Congo-Kinshasa: DR Congo Names New Government After 7-Month Delay

Photo: Le Phare
Former president Joseph Kabila and Félix Antoine Tshisekedi.

Most members of the new executive have been drawn from former president Joseph Kabila's Common Front for Congo. DRC will now have a female vice prime minister, minister for foreign affairs and minister for planning.

Democratic Republic of the Congo (DRC) announced a coalition government on Monday, seven months after President Felix Tshisekedi scored a surprise election victory over veteran ruler Joseph Kabila.

Negotiations in the central African nation had dragged on since Tshisekedi's inauguration in January following DRC's first peaceful transition of power since the mineral-rich nation gained independence from Belgium in 1960.

"The government is finally here," Prime Minister Sylvestre Ilunga said before the members of the new government were announced by the presidency's spokesman.

The executive will have a female vice prime minister, minister for foreign affairs and minister for planning, Ilunga said.

Ebola outbreak

The mining portfolio went to former regional mines minister Willy Samsoni. The country's former director general of taxes Sele Yalaghuli was named finance minister. Ngoy Mukena, a close Kabila ally, was named defense minister.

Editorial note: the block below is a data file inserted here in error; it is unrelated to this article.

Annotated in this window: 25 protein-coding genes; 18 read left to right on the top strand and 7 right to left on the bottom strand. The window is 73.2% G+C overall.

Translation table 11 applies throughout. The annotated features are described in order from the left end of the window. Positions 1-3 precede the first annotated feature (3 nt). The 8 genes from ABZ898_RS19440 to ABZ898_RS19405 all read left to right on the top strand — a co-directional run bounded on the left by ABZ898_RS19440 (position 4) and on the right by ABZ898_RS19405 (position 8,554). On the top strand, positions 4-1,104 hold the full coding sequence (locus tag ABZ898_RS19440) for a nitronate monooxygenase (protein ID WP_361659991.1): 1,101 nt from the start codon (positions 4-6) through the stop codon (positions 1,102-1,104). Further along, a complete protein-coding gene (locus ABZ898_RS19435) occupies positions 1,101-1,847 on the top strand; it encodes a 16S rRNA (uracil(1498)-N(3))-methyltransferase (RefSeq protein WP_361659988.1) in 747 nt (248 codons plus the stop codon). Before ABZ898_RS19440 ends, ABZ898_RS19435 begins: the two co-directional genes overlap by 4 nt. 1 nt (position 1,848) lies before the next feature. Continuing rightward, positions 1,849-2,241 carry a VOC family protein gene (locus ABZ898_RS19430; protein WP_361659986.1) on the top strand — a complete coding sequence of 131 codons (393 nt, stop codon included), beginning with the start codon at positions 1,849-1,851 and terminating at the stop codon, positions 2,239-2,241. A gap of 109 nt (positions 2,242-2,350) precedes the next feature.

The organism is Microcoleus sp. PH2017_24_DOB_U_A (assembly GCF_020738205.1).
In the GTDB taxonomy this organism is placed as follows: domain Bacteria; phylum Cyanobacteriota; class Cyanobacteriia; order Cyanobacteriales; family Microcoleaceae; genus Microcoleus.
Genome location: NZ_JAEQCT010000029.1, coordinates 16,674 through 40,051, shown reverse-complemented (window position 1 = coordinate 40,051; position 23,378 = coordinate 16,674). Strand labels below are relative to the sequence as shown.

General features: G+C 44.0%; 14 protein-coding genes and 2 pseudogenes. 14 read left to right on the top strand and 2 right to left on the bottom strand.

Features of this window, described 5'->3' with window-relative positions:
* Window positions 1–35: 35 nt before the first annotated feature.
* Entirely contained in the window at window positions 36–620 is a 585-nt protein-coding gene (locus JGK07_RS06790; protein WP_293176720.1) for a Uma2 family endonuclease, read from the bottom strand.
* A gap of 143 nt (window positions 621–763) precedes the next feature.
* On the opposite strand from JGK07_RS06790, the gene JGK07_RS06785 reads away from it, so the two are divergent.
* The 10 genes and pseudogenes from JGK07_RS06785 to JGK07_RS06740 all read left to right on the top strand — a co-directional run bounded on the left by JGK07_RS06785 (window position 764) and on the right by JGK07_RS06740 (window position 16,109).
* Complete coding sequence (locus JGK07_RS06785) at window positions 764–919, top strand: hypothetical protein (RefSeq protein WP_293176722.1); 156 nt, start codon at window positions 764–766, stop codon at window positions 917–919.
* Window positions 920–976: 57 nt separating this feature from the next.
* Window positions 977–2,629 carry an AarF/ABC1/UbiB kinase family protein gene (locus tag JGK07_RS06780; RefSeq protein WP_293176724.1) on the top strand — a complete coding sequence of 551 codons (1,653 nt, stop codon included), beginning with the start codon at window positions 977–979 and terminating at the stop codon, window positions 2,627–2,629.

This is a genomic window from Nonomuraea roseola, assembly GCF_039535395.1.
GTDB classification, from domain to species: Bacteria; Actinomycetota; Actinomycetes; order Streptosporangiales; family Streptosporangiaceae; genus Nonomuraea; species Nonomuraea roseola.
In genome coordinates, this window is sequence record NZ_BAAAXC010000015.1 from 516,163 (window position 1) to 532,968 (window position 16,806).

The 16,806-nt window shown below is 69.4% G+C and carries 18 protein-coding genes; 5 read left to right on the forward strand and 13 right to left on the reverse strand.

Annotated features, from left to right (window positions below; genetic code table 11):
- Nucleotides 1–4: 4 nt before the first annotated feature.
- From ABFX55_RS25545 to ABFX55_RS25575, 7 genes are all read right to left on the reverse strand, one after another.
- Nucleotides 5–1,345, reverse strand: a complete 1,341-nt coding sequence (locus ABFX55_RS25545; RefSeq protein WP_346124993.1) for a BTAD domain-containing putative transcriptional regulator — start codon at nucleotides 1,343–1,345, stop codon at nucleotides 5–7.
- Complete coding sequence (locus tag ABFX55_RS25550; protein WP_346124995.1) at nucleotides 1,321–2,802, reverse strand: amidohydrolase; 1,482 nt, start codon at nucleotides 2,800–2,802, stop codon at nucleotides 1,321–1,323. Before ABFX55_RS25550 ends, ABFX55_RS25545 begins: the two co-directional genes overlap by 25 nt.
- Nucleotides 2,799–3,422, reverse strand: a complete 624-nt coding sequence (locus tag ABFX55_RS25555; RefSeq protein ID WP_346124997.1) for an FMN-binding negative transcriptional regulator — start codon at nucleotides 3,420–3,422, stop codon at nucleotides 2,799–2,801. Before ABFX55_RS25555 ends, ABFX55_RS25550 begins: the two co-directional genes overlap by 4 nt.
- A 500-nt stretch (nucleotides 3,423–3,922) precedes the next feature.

Born into politics

Twenty-three members of DRC's power-sharing executive were drawn from Tshisekedi's Direction For Change, and the remaining 42 from former president Joseph Kabila's Common Front for Congo.

Tshisekedi won the December elections -- marred by delays amid an Ebola outbreak and militia violence in many regions -- on a platform to ease poverty and roll back corruption that flourished during his predecessor's reign.

Kabila had been barred by constitutional term limits from standing for another term, leading to DRC's first transfer of power at the ballot box after his two decades in office.

Tshisekedi, nicknamed 'Fatshi', was born into a well-off family in DRC's capital Kinshasa in 1963. His father was the late Congolese opposition politician Etienne Tshisekedi, a popular figure who served as prime minister for three brief terms in the 1990s.

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